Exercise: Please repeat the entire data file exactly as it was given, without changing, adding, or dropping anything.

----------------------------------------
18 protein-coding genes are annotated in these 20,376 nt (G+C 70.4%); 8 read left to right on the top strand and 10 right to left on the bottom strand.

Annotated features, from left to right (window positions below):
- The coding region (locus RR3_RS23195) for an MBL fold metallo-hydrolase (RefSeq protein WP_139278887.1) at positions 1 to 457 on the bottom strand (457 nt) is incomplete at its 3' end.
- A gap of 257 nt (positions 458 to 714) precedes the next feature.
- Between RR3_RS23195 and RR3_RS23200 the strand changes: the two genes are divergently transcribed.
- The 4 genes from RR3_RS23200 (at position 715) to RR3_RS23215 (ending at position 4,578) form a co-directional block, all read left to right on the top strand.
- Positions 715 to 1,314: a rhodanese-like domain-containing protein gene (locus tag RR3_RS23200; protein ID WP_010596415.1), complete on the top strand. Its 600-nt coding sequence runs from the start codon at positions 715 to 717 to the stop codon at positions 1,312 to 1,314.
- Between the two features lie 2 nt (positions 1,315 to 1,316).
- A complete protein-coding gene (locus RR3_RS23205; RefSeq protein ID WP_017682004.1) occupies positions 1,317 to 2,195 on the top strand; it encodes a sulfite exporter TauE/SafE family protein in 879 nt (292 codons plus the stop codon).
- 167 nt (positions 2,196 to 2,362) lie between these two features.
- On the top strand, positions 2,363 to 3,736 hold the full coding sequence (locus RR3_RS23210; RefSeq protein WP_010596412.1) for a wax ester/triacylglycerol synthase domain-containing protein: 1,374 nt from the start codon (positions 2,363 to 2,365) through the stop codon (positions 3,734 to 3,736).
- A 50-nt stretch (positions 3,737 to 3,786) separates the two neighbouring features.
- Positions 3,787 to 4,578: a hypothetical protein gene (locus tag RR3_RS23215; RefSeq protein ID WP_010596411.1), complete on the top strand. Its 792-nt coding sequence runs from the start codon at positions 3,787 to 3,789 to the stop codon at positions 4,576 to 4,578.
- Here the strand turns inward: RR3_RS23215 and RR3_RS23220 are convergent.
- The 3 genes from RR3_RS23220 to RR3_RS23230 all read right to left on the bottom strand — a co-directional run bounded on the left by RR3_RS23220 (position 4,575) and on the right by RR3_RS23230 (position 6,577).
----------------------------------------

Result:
18 protein-coding genes are annotated in these 20,376 nt (G+C 70.4%); 8 read left to right on the top strand and 10 right to left on the bottom strand.

Annotated features, from left to right (window positions below):
- The coding region (locus RR3_RS23195) for an MBL fold metallo-hydrolase (RefSeq protein WP_139278887.1) at positions 1 to 457 on the bottom strand (457 nt) is incomplete at its 3' end.
- A gap of 257 nt (positions 458 to 714) precedes the next feature.
- Between RR3_RS23195 and RR3_RS23200 the strand changes: the two genes are divergently transcribed.
- The 4 genes from RR3_RS23200 (at position 715) to RR3_RS23215 (ending at position 4,578) form a co-directional block, all read left to right on the top strand.
- Positions 715 to 1,314: a rhodanese-like domain-containing protein gene (locus tag RR3_RS23200; protein ID WP_010596415.1), complete on the top strand. Its 600-nt coding sequence runs from the start codon at positions 715 to 717 to the stop codon at positions 1,312 to 1,314.
- Between the two features lie 2 nt (positions 1,315 to 1,316).
- A complete protein-coding gene (locus RR3_RS23205; RefSeq protein ID WP_017682004.1) occupies positions 1,317 to 2,195 on the top strand; it encodes a sulfite exporter TauE/SafE family protein in 879 nt (292 codons plus the stop codon).
- 167 nt (positions 2,196 to 2,362) lie between these two features.
- On the top strand, positions 2,363 to 3,736 hold the full coding sequence (locus RR3_RS23210; RefSeq protein WP_010596412.1) for a wax ester/triacylglycerol synthase domain-containing protein: 1,374 nt from the start codon (positions 2,363 to 2,365) through the stop codon (positions 3,734 to 3,736).
- A 50-nt stretch (positions 3,737 to 3,786) separates the two neighbouring features.
- Positions 3,787 to 4,578: a hypothetical protein gene (locus tag RR3_RS23215; RefSeq protein ID WP_010596411.1), complete on the top strand. Its 792-nt coding sequence runs from the start codon at positions 3,787 to 3,789 to the stop codon at positions 4,576 to 4,578.
- Here the strand turns inward: RR3_RS23215 and RR3_RS23220 are convergent.
- The 3 genes from RR3_RS23220 to RR3_RS23230 all read right to left on the bottom strand — a co-directional run bounded on the left by RR3_RS23220 (position 4,575) and on the right by RR3_RS23230 (position 6,577).